There’s a coordinated effort underway in the US by various regulators and government agencies to smother the crypto industry by cutting off its access to banking services. Nic Carter wrote a great piece that sheds light on what is happening.
To say that the US is currently hostile towards crypto would be an understatement. As a result, entrepreneurs are starting businesses elsewhere, existing businesses relocating and international companies instating hiring freezes on US employees. Some US VCs have also paused their investment activity. The US, which has always been at the forefront of new technologies, is in the process of relinquishing its role as a leader in crypto.
My expectation is that the US will ultimately realise the strategic importance of the industry and reverse its current stance, though the timeline in which that will happen isn’t clear. What is clear, however, is that this crisis is an opportunity for other regions to fill the void left by the US and position themselves as industry leaders.
Some of the leading candidates that can step up include Hong Kong and Singapore. Both places have spawned some of the world’s largest crypto companies and enjoy a robust investor community. They are also rivals continuously engaged in a battle for economic supremacy, a dynamic that can compel them to compete over crypto. The UAE has recently become a more popular destination for crypto founders and investors, and there is some cautious optimism in the UK with Prime Minister Rishi Sunak appearing to be crypto friendly.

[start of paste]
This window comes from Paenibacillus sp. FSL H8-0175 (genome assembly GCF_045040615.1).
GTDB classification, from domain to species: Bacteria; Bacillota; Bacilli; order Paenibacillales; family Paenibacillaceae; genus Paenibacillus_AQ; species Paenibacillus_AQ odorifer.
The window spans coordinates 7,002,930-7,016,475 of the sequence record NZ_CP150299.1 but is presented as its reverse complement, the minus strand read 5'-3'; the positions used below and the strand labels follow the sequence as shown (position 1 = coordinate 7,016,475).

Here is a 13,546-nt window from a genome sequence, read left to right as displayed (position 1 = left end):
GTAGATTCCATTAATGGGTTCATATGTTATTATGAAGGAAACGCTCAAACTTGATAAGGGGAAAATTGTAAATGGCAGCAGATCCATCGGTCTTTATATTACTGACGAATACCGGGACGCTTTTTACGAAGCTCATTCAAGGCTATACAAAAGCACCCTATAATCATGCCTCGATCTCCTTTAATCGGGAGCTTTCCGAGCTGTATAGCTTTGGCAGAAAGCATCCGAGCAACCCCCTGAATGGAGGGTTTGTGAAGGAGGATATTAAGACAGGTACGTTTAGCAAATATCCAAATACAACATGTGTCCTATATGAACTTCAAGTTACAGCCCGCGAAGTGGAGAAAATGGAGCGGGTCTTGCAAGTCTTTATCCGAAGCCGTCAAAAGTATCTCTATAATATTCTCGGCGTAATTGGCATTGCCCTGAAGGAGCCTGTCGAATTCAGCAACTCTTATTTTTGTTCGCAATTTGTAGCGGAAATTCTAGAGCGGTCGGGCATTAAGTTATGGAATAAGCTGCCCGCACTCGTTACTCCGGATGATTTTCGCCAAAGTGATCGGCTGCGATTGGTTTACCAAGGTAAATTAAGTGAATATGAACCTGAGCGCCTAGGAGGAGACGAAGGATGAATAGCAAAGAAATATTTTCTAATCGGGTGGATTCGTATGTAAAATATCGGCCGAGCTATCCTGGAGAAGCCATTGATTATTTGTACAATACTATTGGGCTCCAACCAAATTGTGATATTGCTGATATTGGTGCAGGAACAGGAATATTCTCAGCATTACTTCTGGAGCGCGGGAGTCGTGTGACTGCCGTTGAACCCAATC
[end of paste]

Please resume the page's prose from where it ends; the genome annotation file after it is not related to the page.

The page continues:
As a European-based investor, however, it’s my hope that Europe seizes the opportunity to become the global leader in crypto. While it's always been my hope, I also think it has a good shot at doing so with the introduction of MiCA.
MiCA, short for Markets in Crypto Assets, is an EU-wide regulatory framework for crypto. It is a unified framework that will apply across all 27 EU member states, meaning industry stakeholders need to follow just one rulebook.
Globally, innovation in crypto has been made much more difficult due to the absence of a clear and consistent set of rules. It is very difficult for founders to build companies and investors to provide capital to those companies when the rules of the game are either not known, applied radically differently across jurisdictions, or subject to change at a whim.
MiCA represents the most sophisticated and far reaching regulatory framework for crypto in the world that if implemented successfully, could be a boon for innovation in the EU.
While MiCA will be formally voted in by the EU on April 19, a lot of the details need to be ironed out over the next 12-18 months. Are DeFi protocols required to fully comply with MiCA and KYC / AML all their customers, how is decentralisation defined and measured, what’s the distinction between a front-end and a protocol? These are all questions that need an answer and the ultimate success of MiCA rests on whether questions like these are answered well. It is important that MiCA doesn’t strangle innovation by burdening industry participants with overregulation, but fosters it by providing practical guidelines.
Europe has a chance to become a global leader in what I believe to be one of the most important new technologies of our time. A leader that can attract the best founders in the world and whose regulatory framework sets an example for everyone else. I hope Europe seizes that chance.